I read The Web That Has No Weaver: Understanding Chinese Medicine last year. First, I'd like to say that eBooks have completely changed the way I read. I never used to notate or highlight because I like to keep my books in pristine condition. No problem here. I also find it easier to hold and read an eBook for long periods of time than a paper book, it's easier on the arms and neck.
The Skeptics' Guide to the Universe, my favorite podcast, frequently rails against Complimentary and Alternative Medicine (CAM) as pre-scientific and subject to all of the problems of anecdote-based practices. The absence of controlled and blinded trials leaves them open to confirmation bias, placebo effects, and data cherry-picking to hide the true nature of their efficacy. This much is non-controversial. But I wanted to understand what the real basis of Traditional Chinese Medicine (TCM) is. Amazon.com had a big sale on Kindle books, so I jumped on the opportunity to order one I otherwise wouldn't have.
TCM has three major differences from Western medicine (called biomedicine by this book):
1) Western disease frequently has a direct cause which can be isolated and treated, such as bacterial infection. TCM evaluates "patterns" of health and treats disharmonies in the body's behavior as a whole. Nothing can be isolated from the whole and remain meaningful, it loses context. According to TCM practitioners, this inability to isolate parts from the pattern makes TCM difficult to study with modern Western medical trials.
2) Western medicine has a major focus on the specifics of anatomy and the functions of the organs in the body. TCM has only a vague understanding of anatomy and isn't interested in the organs in a literal sense, they have figurative meanings and behaviors that are more important. Everything about the body and its harmonies and patterns can be understood in the context of Yin Yang balance theory.
3) Western medicine focuses on cures that treat the specific, isolated cause of the disease, such as medicine and surgery. TCM treats disharmonies in the body using herbology and acupuncture along the body's meridians. Controlled trials have thus far failed to find acupuncture useful for anything other than pain management, but many Chinese herbs may actually have active ingredients that can be extracted, purified, and packaged into controlled dosages.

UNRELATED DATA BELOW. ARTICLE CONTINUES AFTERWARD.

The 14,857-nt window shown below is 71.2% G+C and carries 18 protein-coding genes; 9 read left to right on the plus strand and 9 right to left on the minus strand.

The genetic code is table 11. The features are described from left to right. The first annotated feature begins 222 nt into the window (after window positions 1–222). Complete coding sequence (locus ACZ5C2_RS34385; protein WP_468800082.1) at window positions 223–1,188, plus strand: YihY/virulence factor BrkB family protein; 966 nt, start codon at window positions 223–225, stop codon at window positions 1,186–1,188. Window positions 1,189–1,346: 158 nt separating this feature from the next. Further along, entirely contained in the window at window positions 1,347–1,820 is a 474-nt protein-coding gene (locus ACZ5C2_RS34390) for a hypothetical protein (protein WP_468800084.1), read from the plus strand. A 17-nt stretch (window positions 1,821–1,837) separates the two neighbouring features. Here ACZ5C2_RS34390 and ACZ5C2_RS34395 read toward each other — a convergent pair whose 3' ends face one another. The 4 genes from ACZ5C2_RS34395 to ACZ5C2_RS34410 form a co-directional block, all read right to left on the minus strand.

The book is refreshingly honest about the failings and inadequacies of TCM, but seeks to portray it as complimentary to Western medicine. Where Western medicine is overwhelmingly superior in the areas of disease control and surgery, TCM is supposedly better at subjective effects such as quality of life management and disease prevention. It does, in its favor though, try its best to dispel some of the myths that have risen up in the West about TCM. For example, herbology is often marketed as safe and all-natural (frequently safe because it's all-natural), when in fact it is well known in the East that many herbs, like most drugs, can have side-effects and even be toxic in large doses or over long periods.
On the whole, the book did confirm most of what I'd heard about TCM, although I now have a more complete context from where I can oppose it. Much of it is little different from magic, it's shoehorned awkwardly into Yin Yang balance theory even when it obviously doesn't fit in places, and is almost entirely reliant upon the original 2,000 year old foundations being irrefutable when our understanding of how the world, and the human body, works has come so far since then. Bringing Yin and Yang into balance, for example, is portrayed as something to be done by either reducing the excessive element or increasing the deficient one, even when the Yin and Yang are not opposing forces across a neutral in that case but rather a continuum starting from a zero point. For example, while North and South magnetic poles are, indeed, opposing forces around a neutral, forces such as hot and cold and pressure and vacuum cannot be balanced by "increasing cold" or "increasing vacuum". That's nonsense since cold is merely the absence of heat and vacuum is merely the absence of pressure.
The truth behind Traditional Chinese Medicine in the modern context is that China was well on its way to adopting Western medicine until the Communist Revolution. When the Communist party took control and attempted to modernize China, they looked around and saw that they couldn't possibly provide adequate medical care for their half-billion population, and basically kept the few Western-educated doctors for themselves and left the peasants to TCM. But because it's foreign, ancient, and natural, it's gaining popularity among Westerners who think those are concepts in its favor.
The book stops short of actually teaching the reader how to diagnose and treat disorders with TCM, glossing over the basic concept of acupuncture meridians without going into detail and not getting into the specifics of herbology at all. But it's very, very well referenced (there are literally dozens of citations on every chapter), refreshingly honest, and overall an excellent reference to understand the foundations and theory behind TCM. I'd recommend it to anyone who wants to know more about TCM, either to make an informed decision as a consumer of it, or to more fully understand it to be able to argue against its value as a pre-scientific relic.